‘I managed to struggle for 300 yards or so, when Colour-Sergeant Morgan came up and helped me. He was one of the few unhit. Bullets were falling thick, but I reached a wire fence where I lay down behind a stone post for a minute or two. Colour-Sergeant Morgan and another man then came and insisted on pulling me along, while others received like aid, those who could walk helping those who could not. Some 200 yards further on I was put on to a Scots Guards stretcher ... I asked Gilmour to mention the following who came under my notice: Lieutenant E. Seymour, 2nd Lieutenant A. Murray, and Colour-Sergeant Morgan.’
Morgan was MiD by Lord Roberts (LG 10 Sept 1901, p 5936) and the award of his DCM was gazetted on 27 September 1901. Meanwhile, however, he had been invalided, and he was discharged as ‘medically unfit for further service’ on his return to the U.K. in July 1901.
According to a write-up that came with the group, he was then appointed Gatekeeper at Windsor Castle and served in that capacity until his retirement, except for a tour of duty as RSM on the Military Prison Staff at the Aliens Detention Camp at Douglas, Isle of Man, during WWI. This employment that did not qualify him for any further awards. He was finally awarded his MSM in 1933 (Army Order 122) and died in Nottingham in September 1944, aged 84 years.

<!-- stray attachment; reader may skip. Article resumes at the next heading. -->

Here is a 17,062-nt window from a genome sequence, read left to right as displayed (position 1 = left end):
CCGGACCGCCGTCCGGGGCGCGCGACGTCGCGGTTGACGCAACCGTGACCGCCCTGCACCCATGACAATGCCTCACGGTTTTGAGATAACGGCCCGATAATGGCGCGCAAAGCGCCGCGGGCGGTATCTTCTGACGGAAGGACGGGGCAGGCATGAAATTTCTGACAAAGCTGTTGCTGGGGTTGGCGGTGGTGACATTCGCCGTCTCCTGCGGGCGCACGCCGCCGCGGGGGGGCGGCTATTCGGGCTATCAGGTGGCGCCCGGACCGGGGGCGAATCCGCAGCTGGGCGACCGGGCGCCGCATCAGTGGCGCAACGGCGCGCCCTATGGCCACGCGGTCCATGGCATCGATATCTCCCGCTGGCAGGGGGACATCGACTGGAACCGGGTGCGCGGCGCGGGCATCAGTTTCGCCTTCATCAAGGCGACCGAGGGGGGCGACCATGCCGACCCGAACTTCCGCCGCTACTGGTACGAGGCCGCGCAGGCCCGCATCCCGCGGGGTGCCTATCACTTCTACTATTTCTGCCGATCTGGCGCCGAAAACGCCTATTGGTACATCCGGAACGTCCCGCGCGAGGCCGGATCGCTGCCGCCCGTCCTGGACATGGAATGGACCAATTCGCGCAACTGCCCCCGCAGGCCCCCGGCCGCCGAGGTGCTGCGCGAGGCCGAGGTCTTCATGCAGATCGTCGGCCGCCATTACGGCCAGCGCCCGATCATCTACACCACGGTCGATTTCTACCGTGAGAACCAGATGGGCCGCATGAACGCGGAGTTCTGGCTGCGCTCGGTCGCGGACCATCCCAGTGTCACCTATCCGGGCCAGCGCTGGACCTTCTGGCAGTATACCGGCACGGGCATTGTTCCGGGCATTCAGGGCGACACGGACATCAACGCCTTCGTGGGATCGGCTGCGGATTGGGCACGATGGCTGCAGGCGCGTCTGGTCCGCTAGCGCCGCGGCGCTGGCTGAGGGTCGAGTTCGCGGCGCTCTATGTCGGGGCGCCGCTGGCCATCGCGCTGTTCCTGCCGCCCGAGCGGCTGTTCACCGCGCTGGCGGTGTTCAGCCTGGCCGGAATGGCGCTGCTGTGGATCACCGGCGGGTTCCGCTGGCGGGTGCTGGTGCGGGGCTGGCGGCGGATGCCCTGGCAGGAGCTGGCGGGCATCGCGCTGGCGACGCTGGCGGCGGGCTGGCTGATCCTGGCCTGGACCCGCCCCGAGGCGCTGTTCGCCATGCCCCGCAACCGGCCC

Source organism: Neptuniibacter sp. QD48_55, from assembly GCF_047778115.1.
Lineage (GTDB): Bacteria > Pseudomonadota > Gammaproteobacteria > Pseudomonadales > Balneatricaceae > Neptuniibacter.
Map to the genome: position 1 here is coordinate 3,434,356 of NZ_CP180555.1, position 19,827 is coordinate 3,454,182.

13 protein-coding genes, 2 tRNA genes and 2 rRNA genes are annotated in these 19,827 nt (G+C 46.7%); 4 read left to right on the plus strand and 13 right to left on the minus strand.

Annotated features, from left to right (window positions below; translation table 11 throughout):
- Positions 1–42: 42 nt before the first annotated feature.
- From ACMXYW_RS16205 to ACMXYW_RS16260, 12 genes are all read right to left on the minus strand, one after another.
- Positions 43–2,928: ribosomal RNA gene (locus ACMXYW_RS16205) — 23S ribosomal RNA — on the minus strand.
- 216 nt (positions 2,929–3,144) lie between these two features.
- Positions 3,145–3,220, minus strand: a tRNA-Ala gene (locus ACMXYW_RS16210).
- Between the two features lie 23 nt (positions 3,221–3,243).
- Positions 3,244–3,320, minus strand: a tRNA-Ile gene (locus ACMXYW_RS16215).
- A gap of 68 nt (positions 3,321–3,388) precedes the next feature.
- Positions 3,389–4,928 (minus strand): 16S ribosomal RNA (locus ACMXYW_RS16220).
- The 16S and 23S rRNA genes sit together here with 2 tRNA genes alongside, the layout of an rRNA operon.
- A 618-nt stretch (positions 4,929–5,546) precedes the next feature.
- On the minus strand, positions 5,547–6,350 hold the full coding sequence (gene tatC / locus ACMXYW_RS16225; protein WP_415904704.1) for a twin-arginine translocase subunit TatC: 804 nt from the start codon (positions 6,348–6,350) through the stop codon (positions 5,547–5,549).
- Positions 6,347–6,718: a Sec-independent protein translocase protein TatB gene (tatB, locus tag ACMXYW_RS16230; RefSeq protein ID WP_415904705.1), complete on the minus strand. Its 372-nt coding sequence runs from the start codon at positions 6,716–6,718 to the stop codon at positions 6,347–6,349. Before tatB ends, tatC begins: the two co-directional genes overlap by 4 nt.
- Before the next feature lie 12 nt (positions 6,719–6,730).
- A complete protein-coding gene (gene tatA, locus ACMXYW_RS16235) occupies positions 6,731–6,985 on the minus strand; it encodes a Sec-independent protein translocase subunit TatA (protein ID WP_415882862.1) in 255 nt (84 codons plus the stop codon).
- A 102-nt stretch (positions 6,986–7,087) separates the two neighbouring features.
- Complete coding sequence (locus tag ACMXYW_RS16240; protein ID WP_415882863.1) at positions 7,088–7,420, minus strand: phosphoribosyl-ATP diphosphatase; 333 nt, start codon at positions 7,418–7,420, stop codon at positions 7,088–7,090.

Henk
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May 29, 1900 : Battle of Biddulphsberg 6 years 5 months ago #41302

  • Brett Hendey
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Henk
Great medals and a great story to go with them. Thank you for the post. It is this sort of thing that makes getting up in the morning worthwhile!
Regards
Brett

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May 29, 1900 : Battle of Biddulphsberg 6 years 5 months ago #41312

  • coldstream
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Henk,

Thank you for the write up and showing your collection, superb!

Regards
Paul :)
"From a billow of the rolling veldt we looked back, and black columns were coming up behind us."

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May 29, 1900 : Battle of Biddulphsberg 6 years 5 months ago #41619

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Henk,

A stunning group of medals.